With "The Chateau," writer-director Jesse Peretz comes up with enough fresh twists to the ugly American vs. surly French confrontation to sustain this delightfully bittersweet culture-clash comedy. If what's funny is frequently hilarious, then what's nasty truly stings, and the film is honest enough not to tie up everything with a ribbon. Everyone by the end emerges wiser, though not necessarily friends.
Paul Rudd stars as Graham Grandville, a sweet-natured, curly haired slacker from Lawrence, Kan., caught up in his latest therapy and New Age-ish thinking that includes vague dreams of a career in counseling. His older adopted African American brother Allen (Romany Malco), who has decided he wants to be called Rex, is a slick L.A. entrepreneur. The Grandville brothers were orphaned early and are not close, but are swiftly reunited when they receive word that the noble French relative they never knew, their great-uncle, the Count Jacques de Grandville, has died, and that as his nearest relatives they have become the unexpected owners of his ancient, moated chateau, its contents, and all its dependencies and land.
Making their way, not without difficulties, to the chateau in rural France, they find their existence is unknown by the chateau's staff, headed by a formally dressed butler, Jean (Didier Flamand), a tall, silver-haired man with a superior air but also thankfully fluent in English. Jean is not at all glad to see them but reluctantly accepts the authenticity of their documents and claim to the estate. What Graham and Rex had not anticipated is that the chateau, a superb 18th century structure with 15 bedrooms built on a 14th-century foundation, is in a decrepit state and that the Count was virtually penniless. Besides Jean, the staff consists only of an older couple, Sabine (Maria Verdi) and Pierre (Philippe Nahon); the groundskeeper; and a young maid, Isabelle (Sylvie Testud), the single mother of a baby.
Even though the well-meaning Graham can be disastrously obtuse, he is enchanted with the shabby-elegant estate, while Rex is not unreasonably figuring how they can unload their property as fast and profitably as possible. Both are attracted to the demure Sylvie, albeit with different motives.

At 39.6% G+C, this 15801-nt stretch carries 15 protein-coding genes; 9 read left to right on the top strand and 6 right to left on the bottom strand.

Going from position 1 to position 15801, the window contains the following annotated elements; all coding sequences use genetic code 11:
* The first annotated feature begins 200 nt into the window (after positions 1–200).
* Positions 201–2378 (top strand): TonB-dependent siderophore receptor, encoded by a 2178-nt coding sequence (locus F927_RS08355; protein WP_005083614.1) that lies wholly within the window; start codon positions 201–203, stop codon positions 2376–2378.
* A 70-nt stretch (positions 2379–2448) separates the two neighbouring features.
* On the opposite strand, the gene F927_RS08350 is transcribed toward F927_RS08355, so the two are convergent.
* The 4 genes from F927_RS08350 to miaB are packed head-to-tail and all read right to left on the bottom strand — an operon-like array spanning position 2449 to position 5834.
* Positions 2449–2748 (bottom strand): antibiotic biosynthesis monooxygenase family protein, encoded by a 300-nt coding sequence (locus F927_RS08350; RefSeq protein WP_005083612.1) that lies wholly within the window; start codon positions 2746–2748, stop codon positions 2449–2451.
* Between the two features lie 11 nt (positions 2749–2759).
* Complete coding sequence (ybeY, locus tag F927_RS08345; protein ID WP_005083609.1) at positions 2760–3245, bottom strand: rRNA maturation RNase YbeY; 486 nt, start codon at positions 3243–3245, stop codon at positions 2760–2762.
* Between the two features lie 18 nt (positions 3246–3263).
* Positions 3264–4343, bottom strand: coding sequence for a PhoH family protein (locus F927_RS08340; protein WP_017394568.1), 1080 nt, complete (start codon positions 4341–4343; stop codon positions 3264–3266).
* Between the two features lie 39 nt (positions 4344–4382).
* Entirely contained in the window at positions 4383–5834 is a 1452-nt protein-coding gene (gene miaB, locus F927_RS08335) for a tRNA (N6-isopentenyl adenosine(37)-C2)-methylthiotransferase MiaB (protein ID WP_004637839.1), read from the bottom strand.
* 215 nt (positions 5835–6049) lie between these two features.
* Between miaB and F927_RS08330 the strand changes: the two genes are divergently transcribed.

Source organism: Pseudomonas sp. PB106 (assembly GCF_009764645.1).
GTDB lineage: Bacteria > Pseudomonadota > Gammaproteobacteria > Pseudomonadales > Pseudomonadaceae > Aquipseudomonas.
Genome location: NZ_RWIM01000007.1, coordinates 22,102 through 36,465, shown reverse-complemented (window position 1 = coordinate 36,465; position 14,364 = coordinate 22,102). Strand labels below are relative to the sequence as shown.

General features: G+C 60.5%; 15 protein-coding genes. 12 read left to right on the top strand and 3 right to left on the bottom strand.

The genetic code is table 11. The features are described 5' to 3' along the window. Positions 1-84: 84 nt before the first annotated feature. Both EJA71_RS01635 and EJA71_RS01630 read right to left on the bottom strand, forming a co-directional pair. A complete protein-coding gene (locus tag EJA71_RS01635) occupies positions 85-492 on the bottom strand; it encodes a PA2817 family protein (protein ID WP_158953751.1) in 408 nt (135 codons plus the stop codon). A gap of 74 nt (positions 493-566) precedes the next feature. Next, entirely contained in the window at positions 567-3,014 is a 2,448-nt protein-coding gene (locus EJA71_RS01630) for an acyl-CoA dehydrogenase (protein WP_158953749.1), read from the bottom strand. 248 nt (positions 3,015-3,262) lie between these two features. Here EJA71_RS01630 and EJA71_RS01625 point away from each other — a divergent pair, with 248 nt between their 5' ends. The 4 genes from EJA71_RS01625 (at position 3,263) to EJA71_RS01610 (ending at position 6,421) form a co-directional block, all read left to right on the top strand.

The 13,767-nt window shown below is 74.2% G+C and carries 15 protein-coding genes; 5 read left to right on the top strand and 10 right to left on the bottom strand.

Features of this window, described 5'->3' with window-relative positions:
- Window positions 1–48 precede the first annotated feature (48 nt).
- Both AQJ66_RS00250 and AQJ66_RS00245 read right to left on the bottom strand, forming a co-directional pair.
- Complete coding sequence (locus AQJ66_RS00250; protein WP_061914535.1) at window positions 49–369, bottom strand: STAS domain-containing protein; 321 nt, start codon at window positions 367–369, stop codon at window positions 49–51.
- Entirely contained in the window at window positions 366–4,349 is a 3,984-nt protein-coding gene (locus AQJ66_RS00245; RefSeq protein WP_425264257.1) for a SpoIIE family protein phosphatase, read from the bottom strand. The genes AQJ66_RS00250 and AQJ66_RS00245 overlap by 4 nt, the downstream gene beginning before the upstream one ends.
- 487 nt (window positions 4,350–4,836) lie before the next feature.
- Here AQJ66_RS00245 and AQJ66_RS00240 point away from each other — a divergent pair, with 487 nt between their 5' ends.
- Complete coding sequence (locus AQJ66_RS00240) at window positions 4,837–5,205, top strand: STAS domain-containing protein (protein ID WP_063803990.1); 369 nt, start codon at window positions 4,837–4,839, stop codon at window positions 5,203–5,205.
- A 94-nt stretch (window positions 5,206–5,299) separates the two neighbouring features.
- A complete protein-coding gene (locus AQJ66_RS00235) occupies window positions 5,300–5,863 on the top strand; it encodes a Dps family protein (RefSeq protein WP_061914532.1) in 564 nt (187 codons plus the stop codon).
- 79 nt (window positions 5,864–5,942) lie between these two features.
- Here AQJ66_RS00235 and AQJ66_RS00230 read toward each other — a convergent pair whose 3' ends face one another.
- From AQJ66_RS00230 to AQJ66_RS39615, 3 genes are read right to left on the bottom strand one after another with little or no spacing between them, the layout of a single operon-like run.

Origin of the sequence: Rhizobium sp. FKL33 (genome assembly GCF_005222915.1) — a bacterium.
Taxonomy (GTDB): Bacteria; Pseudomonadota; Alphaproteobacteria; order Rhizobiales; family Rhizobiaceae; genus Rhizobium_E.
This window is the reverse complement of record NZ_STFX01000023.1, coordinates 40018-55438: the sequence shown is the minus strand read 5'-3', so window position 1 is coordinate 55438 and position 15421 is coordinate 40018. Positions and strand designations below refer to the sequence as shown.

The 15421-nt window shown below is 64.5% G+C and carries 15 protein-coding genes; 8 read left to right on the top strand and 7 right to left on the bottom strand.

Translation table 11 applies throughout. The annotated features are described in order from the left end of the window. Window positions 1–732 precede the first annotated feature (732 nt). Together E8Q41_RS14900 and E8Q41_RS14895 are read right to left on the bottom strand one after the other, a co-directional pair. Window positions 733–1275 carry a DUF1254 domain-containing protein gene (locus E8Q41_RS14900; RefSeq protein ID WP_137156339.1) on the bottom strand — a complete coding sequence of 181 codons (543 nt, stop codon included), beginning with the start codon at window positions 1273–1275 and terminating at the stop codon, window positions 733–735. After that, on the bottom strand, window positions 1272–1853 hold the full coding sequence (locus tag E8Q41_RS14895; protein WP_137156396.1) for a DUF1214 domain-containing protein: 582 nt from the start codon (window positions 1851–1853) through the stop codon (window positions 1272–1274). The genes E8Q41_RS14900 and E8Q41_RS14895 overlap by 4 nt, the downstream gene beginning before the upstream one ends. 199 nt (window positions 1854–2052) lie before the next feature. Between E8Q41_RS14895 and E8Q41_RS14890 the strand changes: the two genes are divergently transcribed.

Language and cultural barriers arise swiftly, however, especially when the chateau's tiny staff learns that the brothers are looking to sell it. They don't trust Graham's agreeing with them that any buyer should keep them on for life, and the offended Sabine and Pierre set out sabotaging every possible sale. As tension builds at the chateau, Graham behaves more and more like a jerk and Rex like an unsavory seducer and con man. As complications multiply, Peretz throws a curve, a clever surprise at the film's climax that allows for an ending likely to satisfy audiences more than its characters.
Peretz has a way with his cast (that includes a glorious Donal Logue as the worst possible prospective buyer) and with dialogue and a plot that is alternately and sometimes simultaneously hilarious and painful. "The Chateau" is a small film shot resourcefully on digital that shows Rudd and Malco to good advantage and comes as a satisfying surprise.
MPAA rating: R, for strong language. Times guidelines: In addition to some strong words there are adult themes and situations.
Paul Rudd ... Graham Grandville
Romany Malco ... Allen "Rex" Grandville
Didier Flamand ... Jean
Sylvie Testud ... Isabelle
An IFC Films presentation. Writer-director Jesse Peretz. Executive producers John Penotti, Fisher Stevens, Bradley Yonover, Dolly Hall. Producers Scott Macauley, Robin O'Hara. Cinematographer Tom Richmond. Editors Steve Hamilton, James Lyons. Production designer Christian Marti. Running time: 1 hour, 32 minutes.
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